We gave it a B
Whenever this magazine reviews a Kevin Costner movie with less hosannas, we get letters from readers accusing us of everything from sour grapes to voodoo. His fans seem convinced that critics just don’t like Costner and will never give him fair shake.
But what’s really a fair shake is to acknowledge that Costner’s a fine actor who happens to be at his best in films with modern settings. He’s wonderful in Bull Durham, Field of Dreams, and No Way Out, because he was enough rough edges to seem one of us and enough star charisma to make heroics look real. He’s an average Joe — except he is above average.
The ambitions inherent in big-budget period films tamp down Costner’s risky side, though. In The Untouchables and his own Dances With Wolves, he’s dutiful, even dull. And as Robin Hood: Prince of Thieves, he’s dismally out of place, a 1990s guy stranded in the 1190s. Doubters need only rent Robin Hood on a video double bill with Fandango, a lovely little comedy from the beginning of Costner’s career, to see how the actor has lately played against his strengths: You can almost feel the weight of stardom that descended in the intervening six years. That both films are directed by the star’s long time friend Kevin Reynolds makes comparisons even keener.
Set in 1970, Fandango follows five college seniors in Texas on one last road trip before the real world (i.e. Vietnam and marriage) claims them. Sam Robards (Jason’s son) plays the nice guy tempted to buck the draft. Judd Nelson plays the uptight ROTC nerd; he’s obnoxious on purpose, for once, and it works. Costner is cast as Gardner Barnes, the hell-raiser of the group. It’s a Dennis Quaid role — the grown-up kid living in the edge of his impulses — and it’s to Costner’s credit that he shows you the arrogance and insecurity driving this charming braggart toward an empty future.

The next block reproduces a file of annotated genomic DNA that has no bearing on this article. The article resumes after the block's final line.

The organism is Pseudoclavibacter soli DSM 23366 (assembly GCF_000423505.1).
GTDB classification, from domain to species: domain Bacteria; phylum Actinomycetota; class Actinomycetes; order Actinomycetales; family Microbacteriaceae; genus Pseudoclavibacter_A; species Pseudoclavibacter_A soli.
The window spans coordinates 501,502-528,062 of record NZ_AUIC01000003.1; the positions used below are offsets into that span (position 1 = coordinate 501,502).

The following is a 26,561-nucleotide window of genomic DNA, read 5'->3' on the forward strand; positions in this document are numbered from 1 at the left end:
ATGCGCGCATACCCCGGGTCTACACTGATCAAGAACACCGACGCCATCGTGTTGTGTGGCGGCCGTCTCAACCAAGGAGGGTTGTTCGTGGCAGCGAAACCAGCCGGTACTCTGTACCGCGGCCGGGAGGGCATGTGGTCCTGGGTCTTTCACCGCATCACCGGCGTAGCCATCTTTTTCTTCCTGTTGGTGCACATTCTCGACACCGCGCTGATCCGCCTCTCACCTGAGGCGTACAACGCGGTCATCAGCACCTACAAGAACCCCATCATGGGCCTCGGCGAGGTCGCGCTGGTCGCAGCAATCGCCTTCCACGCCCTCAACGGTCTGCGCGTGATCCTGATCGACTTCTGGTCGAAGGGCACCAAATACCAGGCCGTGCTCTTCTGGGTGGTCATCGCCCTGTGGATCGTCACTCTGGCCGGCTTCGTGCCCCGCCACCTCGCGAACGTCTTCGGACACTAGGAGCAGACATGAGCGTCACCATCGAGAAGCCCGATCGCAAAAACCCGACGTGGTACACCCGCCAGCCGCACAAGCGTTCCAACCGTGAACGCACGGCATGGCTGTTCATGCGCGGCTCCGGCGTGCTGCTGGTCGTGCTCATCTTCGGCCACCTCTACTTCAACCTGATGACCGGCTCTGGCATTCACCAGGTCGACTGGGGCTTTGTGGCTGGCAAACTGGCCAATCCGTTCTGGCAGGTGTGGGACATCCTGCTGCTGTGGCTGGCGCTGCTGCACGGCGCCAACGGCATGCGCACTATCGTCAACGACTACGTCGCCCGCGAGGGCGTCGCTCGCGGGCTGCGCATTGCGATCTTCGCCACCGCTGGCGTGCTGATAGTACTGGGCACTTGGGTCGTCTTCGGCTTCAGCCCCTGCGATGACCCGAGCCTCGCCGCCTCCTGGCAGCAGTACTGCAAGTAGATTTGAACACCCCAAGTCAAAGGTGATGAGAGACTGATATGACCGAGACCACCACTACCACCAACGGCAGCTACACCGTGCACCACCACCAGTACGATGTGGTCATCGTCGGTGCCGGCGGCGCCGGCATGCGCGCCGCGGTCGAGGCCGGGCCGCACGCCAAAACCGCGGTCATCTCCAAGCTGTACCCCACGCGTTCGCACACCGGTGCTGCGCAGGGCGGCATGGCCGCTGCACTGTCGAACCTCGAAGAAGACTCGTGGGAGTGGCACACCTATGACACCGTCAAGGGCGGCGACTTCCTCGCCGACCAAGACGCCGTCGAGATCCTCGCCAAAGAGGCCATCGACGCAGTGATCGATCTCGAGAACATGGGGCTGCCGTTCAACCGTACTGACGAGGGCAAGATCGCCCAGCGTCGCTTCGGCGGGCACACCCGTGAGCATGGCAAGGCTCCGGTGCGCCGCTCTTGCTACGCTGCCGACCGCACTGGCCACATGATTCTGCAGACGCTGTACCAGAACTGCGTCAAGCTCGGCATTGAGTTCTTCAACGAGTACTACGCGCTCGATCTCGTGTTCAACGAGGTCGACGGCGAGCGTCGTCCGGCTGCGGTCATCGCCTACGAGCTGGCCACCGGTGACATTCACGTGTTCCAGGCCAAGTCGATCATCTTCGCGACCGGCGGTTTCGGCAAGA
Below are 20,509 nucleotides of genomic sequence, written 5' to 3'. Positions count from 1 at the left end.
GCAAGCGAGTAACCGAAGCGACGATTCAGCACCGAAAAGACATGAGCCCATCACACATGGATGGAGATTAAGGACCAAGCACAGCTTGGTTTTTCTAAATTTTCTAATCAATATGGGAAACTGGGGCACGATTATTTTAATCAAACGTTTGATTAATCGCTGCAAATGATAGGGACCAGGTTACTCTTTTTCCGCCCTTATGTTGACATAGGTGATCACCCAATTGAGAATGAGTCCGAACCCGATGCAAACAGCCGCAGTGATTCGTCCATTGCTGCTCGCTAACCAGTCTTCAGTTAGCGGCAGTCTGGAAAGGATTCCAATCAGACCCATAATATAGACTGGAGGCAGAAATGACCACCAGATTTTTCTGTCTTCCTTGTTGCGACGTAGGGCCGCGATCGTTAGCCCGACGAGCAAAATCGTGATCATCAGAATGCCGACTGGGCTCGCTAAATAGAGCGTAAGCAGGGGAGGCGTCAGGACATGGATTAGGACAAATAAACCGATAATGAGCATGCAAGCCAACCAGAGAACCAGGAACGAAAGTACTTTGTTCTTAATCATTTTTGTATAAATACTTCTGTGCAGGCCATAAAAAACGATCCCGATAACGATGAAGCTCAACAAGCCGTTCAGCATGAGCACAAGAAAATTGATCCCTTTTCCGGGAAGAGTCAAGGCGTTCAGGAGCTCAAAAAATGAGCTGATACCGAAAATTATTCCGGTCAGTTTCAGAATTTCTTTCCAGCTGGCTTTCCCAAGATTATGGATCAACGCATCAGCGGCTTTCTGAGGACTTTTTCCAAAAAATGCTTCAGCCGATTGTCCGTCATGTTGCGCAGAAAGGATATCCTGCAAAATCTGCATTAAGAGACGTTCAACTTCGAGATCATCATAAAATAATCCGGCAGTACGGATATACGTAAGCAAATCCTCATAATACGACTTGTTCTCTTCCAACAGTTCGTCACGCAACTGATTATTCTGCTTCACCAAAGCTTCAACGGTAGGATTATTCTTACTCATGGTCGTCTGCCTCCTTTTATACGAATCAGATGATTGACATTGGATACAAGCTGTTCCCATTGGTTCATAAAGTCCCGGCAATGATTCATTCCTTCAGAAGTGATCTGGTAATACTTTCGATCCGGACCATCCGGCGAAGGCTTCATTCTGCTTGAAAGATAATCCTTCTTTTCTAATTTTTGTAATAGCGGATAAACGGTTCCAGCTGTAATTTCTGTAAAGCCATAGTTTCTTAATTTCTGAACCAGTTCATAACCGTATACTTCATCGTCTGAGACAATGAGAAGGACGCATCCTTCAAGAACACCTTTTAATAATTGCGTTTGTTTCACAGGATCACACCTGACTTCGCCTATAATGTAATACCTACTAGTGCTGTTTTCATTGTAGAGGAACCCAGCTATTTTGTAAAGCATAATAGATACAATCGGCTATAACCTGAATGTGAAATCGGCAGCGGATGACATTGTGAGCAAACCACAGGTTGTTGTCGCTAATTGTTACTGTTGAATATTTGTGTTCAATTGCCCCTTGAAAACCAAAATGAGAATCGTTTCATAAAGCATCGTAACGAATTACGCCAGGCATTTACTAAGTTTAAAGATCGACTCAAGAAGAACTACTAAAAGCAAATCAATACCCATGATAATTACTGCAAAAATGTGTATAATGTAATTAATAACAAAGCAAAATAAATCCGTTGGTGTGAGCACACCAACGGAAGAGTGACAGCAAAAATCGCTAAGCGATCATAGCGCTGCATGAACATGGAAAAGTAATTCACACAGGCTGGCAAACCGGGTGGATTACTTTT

Fandango isn’t quite the Great Lost Kevin movie. It has its shares of pretensions and clichés, as well as a disconcerting habit of dodging into Porky’s territory (two mooning shots are too many, thank you). But the flaws are those of a young director, and so are the high points: a hilarious, raucous sequence in which Costner bullies Nelson into a parachute jump, and the unexpectedly affecting small-town finale.
The young director in question had lucked out by sending his short student film Proof to Steven Spielberg, who liked it so much he gave Reynolds money to turn it into a feature-lenght film. Reynolds put Costner in the lead; it was going to be the big break for both. But Fandango’s a small movie of the type that can leave ticket buyers feeling rooked, and it flopped. Costner had to wait for Silverado (a Western, and the one costume flick in which he seems to be enjoying himself) to make his mark, while Reynolds did little besides the obscure 1988 war movie The Beast until he was brought onto Robin Hood with the expectation (correct) that Costner would follow suit.
It’s safe bet that Robin Hood: Prince of Thieves will be forgotten in 10 years, while the 1938 The Adventures of Robin Hood, starring Errol Flynn, will still be dazzling viewers. By then, with luck, Kevin Costner will have relocated the simple, hellacious spark he had to spare in Fandango and that he needed so badly for this. B